Laser Sensor Monitors Distant Crosswinds
Charles T. Troy
ATLANTA -- A laser-based sensor can measure crosswind speeds for applications such as aviation safety and meteorology, Georgia Institute of Technology researchers report.
The single-ended, long-path non-Doppler laser wind sensor registers faint wind movements that an anemometer cannot, while matching the anemometer's accuracy at higher wind speeds, said researcher Mikhail Belen'kii.
Originally developed for chemical plants, it is designed for working alongside other sensors that measure airborne chemical concentrations, said principal research scientist Gary Gimmestad. "If you measure the concentration and the crosswind at the same time, you can get a good idea of the rate at which a pollutant is leaving a plant," he said.
Because the sensor measures average wind directions over long distances, designers envision applications in aviation, meteorology and aerosol dispersion studies. It would, the researchers say, be particularly useful in locations where erratic winds are the norm such as tank farms, cities or widely varying landscapes.
The sensor, essentially an optics and electronics package mounted on a large telescope, relies on an effect called residual turbulent scintillation. A helium-neon laser projects a beam onto a retroreflective target 100 ft away. Backscatter passes through a series of optics including two horizontally separated detectors, each monitoring a spot on the target.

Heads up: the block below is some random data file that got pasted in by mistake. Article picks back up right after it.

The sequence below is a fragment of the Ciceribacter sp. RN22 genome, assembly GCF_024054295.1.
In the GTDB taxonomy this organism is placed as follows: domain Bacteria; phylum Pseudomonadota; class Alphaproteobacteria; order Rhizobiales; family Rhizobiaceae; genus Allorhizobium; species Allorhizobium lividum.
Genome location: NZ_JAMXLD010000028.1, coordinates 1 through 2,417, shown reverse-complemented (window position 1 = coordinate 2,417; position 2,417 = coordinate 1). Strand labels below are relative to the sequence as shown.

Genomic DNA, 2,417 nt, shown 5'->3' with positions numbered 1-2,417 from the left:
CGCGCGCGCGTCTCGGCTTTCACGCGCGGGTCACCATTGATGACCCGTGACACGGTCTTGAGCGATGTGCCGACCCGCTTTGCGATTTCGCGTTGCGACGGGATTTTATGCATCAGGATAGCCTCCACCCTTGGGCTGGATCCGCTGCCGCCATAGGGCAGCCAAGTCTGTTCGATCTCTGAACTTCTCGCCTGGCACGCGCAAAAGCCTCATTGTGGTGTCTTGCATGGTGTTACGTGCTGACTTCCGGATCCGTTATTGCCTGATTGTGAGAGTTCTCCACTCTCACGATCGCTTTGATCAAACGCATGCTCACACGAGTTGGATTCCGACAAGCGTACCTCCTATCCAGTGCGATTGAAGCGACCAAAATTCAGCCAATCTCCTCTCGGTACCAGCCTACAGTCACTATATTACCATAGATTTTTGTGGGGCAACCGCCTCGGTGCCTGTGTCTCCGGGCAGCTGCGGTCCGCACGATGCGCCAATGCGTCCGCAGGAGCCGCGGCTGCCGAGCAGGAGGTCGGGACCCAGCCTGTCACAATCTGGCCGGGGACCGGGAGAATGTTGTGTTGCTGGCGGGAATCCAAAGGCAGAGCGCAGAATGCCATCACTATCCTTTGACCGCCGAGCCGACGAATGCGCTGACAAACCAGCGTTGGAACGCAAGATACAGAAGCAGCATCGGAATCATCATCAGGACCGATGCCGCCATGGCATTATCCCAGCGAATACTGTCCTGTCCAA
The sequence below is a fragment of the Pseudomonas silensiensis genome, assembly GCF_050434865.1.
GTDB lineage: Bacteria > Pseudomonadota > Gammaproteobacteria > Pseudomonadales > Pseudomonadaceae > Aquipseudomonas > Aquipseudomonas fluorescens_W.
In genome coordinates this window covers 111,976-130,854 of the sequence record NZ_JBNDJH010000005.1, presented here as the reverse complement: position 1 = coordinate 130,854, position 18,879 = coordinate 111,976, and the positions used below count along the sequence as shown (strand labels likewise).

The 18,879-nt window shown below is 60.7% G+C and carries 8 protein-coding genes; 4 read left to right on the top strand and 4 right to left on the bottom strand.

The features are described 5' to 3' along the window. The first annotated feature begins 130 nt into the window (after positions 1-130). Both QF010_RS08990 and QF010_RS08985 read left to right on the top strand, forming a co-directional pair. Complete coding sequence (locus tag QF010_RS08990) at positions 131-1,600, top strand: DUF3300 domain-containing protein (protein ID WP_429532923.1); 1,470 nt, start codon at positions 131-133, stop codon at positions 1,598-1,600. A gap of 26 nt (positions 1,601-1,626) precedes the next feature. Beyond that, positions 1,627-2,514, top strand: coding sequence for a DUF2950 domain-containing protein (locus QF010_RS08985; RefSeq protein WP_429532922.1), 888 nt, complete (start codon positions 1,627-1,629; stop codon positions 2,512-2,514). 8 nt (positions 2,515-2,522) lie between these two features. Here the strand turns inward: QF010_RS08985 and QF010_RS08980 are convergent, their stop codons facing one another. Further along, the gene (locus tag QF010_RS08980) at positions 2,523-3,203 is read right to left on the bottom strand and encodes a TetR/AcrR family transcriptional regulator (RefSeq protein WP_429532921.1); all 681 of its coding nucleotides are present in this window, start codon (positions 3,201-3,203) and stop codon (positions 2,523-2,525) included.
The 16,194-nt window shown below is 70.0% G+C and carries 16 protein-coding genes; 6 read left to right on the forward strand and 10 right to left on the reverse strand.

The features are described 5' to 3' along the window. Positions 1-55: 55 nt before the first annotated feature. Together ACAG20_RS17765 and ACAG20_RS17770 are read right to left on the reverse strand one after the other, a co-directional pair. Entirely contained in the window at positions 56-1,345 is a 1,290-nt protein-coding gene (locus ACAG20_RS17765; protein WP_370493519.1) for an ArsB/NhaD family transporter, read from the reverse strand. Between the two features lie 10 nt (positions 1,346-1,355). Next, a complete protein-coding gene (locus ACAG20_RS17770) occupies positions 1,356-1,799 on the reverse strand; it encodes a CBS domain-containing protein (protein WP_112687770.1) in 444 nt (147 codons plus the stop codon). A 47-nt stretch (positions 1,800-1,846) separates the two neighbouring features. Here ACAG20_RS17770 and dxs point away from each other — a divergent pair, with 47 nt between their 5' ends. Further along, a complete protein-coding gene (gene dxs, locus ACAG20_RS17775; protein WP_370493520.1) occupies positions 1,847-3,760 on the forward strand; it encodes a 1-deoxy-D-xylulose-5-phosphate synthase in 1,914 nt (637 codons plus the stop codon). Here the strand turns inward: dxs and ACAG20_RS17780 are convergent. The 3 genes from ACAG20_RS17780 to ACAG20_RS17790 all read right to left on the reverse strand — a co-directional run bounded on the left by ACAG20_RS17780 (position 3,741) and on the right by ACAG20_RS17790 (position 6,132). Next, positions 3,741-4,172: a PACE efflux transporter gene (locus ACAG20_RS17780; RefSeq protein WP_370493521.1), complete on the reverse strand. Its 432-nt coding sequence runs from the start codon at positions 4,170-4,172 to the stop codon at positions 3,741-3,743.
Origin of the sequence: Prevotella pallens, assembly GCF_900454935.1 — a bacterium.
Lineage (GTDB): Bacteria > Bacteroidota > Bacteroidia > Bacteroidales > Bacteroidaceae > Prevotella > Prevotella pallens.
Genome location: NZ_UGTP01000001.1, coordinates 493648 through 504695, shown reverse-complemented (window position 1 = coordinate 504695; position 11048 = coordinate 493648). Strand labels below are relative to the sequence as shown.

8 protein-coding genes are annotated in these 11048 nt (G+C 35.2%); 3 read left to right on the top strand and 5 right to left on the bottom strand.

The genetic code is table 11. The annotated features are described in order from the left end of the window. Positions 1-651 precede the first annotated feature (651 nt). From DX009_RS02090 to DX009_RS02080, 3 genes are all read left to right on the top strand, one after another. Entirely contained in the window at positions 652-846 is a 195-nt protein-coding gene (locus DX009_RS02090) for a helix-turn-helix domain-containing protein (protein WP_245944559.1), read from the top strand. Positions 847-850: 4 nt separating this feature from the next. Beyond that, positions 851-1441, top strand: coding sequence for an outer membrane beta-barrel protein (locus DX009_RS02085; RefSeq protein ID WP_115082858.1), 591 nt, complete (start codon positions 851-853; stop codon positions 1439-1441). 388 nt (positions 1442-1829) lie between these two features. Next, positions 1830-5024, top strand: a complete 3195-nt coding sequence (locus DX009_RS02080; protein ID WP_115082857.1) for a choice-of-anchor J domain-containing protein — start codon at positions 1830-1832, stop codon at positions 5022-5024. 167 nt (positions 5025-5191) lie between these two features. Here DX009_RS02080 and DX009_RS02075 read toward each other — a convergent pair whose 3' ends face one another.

The detectors pick up fringes visible on the target. "The fringes look a lot like the shadows of waves created on the bottom of a swimming pool on a sunny day," researcher David Roberts said. "If you look at turbulent wind using a laser beam, you see something very similar to those waves."
Each detector registers the passing of a dark fringe. By digitizing the points where each detector picks up a single wave, a computer calculates time and separation and determines the average velocity of a massive column of air crossing the laser beam.
"Even though air may be flowing erratically -- some going one direction at one end of the beam and some going exactly the opposite direction -- you can get a net flow across the laser beam with this method," Roberts said. The sensor measures wind across, instead of along the beam, as with Doppler. And, unlike conventional lidar systems, it detects turbulence. Drawbacks include poor performance in fog and rain and the need to operate at right angles to the wind.
Researchers plan to test the sensor with technologies that measure airborne pollutant concentrations at a working refinery.
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